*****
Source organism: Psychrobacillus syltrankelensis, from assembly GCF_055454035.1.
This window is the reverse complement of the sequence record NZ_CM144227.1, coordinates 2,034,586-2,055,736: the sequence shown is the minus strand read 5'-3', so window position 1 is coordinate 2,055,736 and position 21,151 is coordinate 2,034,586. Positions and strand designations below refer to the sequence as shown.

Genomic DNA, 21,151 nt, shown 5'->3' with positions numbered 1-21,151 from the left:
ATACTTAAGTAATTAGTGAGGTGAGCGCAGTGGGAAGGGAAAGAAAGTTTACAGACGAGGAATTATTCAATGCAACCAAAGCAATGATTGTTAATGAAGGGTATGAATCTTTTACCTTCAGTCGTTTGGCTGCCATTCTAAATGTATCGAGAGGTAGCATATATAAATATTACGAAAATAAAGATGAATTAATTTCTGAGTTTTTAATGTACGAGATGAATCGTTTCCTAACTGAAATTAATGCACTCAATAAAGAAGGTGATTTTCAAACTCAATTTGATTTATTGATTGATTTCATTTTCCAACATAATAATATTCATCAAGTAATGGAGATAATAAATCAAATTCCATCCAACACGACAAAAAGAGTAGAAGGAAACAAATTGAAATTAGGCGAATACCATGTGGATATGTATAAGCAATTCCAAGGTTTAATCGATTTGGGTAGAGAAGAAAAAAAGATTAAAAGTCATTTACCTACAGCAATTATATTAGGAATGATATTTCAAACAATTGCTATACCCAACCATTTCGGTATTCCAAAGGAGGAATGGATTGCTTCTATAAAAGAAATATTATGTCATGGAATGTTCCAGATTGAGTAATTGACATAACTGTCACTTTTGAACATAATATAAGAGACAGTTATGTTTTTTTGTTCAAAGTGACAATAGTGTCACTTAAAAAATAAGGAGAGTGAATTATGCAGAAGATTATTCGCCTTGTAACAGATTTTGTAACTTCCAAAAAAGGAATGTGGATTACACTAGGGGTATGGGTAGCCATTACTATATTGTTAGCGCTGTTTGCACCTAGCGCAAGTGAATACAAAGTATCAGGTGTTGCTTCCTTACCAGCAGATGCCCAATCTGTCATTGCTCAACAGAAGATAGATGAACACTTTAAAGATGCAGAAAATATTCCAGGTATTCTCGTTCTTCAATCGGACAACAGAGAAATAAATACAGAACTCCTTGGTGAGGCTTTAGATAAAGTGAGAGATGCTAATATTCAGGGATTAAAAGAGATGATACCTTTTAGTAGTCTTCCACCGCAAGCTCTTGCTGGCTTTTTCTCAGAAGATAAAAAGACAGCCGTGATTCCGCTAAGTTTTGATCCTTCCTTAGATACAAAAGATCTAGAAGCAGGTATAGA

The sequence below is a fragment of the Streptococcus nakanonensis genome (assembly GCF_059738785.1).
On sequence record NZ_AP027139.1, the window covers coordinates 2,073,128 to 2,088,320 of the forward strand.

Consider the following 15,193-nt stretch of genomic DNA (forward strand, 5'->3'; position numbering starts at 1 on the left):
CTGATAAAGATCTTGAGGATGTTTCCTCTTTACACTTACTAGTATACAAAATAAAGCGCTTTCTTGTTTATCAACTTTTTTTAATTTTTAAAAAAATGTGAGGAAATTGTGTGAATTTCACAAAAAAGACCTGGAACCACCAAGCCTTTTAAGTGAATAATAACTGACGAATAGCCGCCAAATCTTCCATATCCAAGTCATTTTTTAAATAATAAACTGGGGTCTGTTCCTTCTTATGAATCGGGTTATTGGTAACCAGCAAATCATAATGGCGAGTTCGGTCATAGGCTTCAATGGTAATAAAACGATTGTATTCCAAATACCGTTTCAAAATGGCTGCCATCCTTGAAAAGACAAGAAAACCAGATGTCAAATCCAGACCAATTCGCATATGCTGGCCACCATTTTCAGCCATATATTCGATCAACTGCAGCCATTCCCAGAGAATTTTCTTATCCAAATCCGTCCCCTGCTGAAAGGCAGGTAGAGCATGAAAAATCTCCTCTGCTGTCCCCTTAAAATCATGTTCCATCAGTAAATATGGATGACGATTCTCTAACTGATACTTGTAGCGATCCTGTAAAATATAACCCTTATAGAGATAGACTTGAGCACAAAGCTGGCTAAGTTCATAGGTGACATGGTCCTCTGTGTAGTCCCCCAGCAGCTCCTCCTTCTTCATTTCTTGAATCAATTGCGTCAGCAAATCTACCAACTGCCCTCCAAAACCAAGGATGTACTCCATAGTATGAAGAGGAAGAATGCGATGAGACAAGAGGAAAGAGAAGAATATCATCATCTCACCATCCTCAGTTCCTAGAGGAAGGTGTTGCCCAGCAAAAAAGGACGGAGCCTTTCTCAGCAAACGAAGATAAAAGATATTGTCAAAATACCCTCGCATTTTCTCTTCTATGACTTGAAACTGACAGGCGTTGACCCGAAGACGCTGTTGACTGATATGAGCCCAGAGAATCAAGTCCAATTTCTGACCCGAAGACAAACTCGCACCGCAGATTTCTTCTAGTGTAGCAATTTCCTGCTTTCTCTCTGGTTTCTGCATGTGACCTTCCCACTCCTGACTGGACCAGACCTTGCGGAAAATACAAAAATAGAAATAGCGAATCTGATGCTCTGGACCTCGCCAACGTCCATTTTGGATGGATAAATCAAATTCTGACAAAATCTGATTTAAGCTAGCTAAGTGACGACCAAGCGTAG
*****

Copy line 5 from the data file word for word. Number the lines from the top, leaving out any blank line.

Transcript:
The sequence below is a fragment of the Streptococcus nakanonensis genome (assembly GCF_059738785.1).